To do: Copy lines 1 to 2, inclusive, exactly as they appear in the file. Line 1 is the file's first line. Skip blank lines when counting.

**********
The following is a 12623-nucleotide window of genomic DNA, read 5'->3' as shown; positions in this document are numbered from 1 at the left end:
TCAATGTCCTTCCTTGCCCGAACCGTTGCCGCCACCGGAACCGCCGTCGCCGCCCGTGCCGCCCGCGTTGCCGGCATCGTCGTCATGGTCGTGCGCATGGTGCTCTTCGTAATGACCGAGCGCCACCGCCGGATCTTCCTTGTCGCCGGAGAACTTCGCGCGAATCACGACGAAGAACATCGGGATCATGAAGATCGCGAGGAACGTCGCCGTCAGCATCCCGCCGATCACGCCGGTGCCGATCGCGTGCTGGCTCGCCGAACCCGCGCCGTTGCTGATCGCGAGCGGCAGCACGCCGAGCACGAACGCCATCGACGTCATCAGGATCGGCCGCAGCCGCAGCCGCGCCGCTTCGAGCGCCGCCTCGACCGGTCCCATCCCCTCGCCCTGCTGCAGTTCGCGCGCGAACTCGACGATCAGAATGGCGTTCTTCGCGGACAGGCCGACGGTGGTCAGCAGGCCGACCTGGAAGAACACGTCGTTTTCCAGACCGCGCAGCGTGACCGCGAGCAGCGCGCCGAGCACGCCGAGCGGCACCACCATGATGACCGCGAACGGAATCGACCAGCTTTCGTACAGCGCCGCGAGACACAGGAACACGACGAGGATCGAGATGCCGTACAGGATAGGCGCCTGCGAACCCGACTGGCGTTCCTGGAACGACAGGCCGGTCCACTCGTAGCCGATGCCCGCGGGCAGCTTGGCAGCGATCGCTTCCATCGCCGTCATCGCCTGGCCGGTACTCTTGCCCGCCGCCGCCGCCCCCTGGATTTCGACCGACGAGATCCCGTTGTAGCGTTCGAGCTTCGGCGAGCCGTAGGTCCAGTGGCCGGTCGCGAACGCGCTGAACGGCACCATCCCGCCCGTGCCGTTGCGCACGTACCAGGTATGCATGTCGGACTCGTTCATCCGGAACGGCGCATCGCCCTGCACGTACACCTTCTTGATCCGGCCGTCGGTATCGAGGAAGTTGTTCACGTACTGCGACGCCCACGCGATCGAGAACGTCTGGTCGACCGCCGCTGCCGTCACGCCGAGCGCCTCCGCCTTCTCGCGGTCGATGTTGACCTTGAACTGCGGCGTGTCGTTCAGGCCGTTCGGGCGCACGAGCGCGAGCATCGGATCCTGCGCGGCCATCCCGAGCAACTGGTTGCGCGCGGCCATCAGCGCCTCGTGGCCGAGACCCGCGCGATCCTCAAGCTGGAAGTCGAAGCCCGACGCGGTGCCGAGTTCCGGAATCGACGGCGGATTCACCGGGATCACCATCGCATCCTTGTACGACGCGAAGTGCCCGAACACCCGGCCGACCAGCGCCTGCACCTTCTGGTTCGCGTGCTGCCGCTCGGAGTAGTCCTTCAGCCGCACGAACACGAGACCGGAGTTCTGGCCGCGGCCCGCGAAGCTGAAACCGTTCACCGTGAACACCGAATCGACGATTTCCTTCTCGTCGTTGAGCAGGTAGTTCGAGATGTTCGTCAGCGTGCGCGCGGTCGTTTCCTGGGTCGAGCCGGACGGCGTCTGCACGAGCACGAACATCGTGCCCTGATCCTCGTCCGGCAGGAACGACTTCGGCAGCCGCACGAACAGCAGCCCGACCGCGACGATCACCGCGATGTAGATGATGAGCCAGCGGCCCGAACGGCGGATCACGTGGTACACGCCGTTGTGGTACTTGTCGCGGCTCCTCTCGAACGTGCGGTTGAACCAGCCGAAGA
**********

The following is a 12623-nucleotide window of genomic DNA, read 5'->3' as shown; positions in this document are numbered from 1 at the left end:
TCAATGTCCTTCCTTGCCCGAACCGTTGCCGCCACCGGAACCGCCGTCGCCGCCCGTGCCGCCCGCGTTGCCGGCATCGTCGTCATGGTCGTGCGCATGGTGCTCTTCGTAATGACCGAGCGCCACCGCCGGATCTTCCTTGTCGCCGGAGAACTTCGCGCGAATCACGACGAAGAACATCGGGATCATGAAGATCGCGAGGAACGTCGCCGTCAGCATCCCGCCGATCACGCCGGTGCCGATCGCGTGCTGGCTCGCCGAACCCGCGCCGTTGCTGATCGCGAGCGGCAGCACGCCGAGCACGAACGCCATCGACGTCATCAGGATCGGCCGCAGCCGCAGCCGCGCCGCTTCGAGCGCCGCCTCGACCGGTCCCATCCCCTCGCCCTGCTGCAGTTCGCGCGCGAACTCGACGATCAGAATGGCGTTCTTCGCGGACAGGCCGACGGTGGTCAGCAGGCCGACCTGGAAGAACACGTCGTTTTCCAGACCGCGCAGCGTGACCGCGAGCAGCGCGCCGAGCACGCCGAGCGGCACCACCATGATGACCGCGAACGGAATCGACCAGCTTTCGTACAGCGCCGCGAGACACAGGAACACGACGAGGATCGAGATGCCGTACAGGATAGGCGCCTGCGAACCCGACTGGCGTTCCTGGAACGACAGGCCGGTCCACTCGTAGCCGATGCCCGCGGGCAGCTTGGCAGCGATCGCTTCCATCGCCGTCATCGCCTGGCCGGTACTCTTGCCCGCCGCCGCCGCCCCCTGGATTTCGACCGACGAGATCCCGTTGTAGCGTTCGAGCTTCGGCGAGCCGTAGGTCCAGTGGCCGGTCGCGAACGCGCTGAACGGCACCATCCCGCCCGTGCCGTTGCGCACGTACCAGGTATGCATGTCGGACTCGTTCATCCGGAACGGCGCATCGCCCTGCACGTACACCTTCTTGATCCGGCCGTCGGTATCGAGGAAGTTGTTCACGTACTGCGACGCCCACGCGATCGAGAACGTCTGGTCGACCGCCGCTGCCGTCACGCCGAGCGCCTCCGCCTTCTCGCGGTCGATGTTGACCTTGAACTGCGGCGTGTCGTTCAGGCCGTTCGGGCGCACGAGCGCGAGCATCGGATCCTGCGCGGCCATCCCGAGCAACTGGTTGCGCGCGGCCATCAGCGCCTCGTGGCCGAGACCCGCGCGATCCTCAAGCTGGAAGTCGAAGCCCGACGCGGTGCCGAGTTCCGGAATCGACGGCGGATTCACCGGGATCACCATCGCATCCTTGTACGACGCGAAGTGCCCGAACACCCGGCCGACCAGCGCCTGCACCTTCTGGTTCGCGTGCTGCCGCTCGGAGTAGTCCTTCAGCCGCACGAACACGAGACCGGAGTTCTGGCCGCGGCCCGCGAAGCTGAAACCGTTCACCGTGAACACCGAATCGACGATTTCCTTCTCGTCGTTGAGCAGGTAGTTCGAGATGTTCGTCAGCGTGCGCGCGGTCGTTTCCTGGGTCGAGCCGGACGGCGTCTGCACGAGCACGAACATCGTGCCCTGATCCTCGTCCGGCAGGAACGACTTCGGCAGCCGCACGAACAGCAGCCCGACCGCGACGATCACCGCGATGTAGATGATGAGCCAGCGGCCCGAACGGCGGATCACGTGGTACACGCCGTTGTGGTACTTGTCGCGGCTCCTCTCGAACGTGCGGTTGAACCAGCCGAAGA